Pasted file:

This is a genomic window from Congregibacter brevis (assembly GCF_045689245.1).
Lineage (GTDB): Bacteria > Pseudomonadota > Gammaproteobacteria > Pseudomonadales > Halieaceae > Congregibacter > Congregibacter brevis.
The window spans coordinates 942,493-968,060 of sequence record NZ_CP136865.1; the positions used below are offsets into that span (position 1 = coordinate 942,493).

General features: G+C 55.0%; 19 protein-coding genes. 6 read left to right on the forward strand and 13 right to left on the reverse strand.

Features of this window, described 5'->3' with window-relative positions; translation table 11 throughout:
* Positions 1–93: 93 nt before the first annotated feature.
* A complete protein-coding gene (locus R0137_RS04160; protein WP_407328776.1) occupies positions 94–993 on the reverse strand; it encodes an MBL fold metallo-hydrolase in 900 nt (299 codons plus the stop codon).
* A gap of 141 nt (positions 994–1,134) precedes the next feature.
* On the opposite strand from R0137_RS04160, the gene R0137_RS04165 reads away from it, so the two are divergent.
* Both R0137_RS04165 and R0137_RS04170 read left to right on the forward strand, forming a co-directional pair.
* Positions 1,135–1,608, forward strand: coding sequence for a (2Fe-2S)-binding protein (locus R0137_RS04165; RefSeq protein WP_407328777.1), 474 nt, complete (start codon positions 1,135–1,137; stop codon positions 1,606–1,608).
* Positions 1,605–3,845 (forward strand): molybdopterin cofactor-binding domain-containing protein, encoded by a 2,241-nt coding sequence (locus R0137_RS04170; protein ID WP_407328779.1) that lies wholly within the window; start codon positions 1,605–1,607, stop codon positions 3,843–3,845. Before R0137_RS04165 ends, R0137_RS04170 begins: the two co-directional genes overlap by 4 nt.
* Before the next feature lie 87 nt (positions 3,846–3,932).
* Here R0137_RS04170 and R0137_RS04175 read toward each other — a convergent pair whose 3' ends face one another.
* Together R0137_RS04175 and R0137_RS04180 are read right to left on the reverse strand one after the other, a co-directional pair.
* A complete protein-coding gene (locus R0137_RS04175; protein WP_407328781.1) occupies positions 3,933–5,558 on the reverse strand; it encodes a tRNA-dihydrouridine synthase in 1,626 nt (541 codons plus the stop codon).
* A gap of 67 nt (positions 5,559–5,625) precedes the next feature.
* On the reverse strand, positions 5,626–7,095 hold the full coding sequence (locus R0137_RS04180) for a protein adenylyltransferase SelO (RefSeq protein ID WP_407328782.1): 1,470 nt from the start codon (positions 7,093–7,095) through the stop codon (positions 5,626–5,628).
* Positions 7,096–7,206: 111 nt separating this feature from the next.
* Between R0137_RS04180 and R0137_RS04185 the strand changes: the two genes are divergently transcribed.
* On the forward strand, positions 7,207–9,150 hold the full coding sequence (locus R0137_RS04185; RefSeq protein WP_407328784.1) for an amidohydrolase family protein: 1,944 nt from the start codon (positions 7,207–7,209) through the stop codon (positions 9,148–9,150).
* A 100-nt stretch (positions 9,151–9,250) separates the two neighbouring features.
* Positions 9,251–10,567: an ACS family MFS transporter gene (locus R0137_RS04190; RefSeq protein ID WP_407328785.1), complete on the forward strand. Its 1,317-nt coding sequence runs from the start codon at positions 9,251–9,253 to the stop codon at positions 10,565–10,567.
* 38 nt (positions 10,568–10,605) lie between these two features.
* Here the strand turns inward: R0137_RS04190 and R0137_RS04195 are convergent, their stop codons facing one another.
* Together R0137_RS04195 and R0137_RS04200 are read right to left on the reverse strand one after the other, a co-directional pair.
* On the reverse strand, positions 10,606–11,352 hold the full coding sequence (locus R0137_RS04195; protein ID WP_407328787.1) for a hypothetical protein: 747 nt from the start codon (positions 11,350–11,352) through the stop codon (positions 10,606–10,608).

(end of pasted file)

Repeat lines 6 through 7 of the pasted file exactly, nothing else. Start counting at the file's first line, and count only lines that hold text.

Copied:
* Positions 1–93: 93 nt before the first annotated feature.
* A complete protein-coding gene (locus R0137_RS04160; protein WP_407328776.1) occupies positions 94–993 on the reverse strand; it encodes an MBL fold metallo-hydrolase in 900 nt (299 codons plus the stop codon).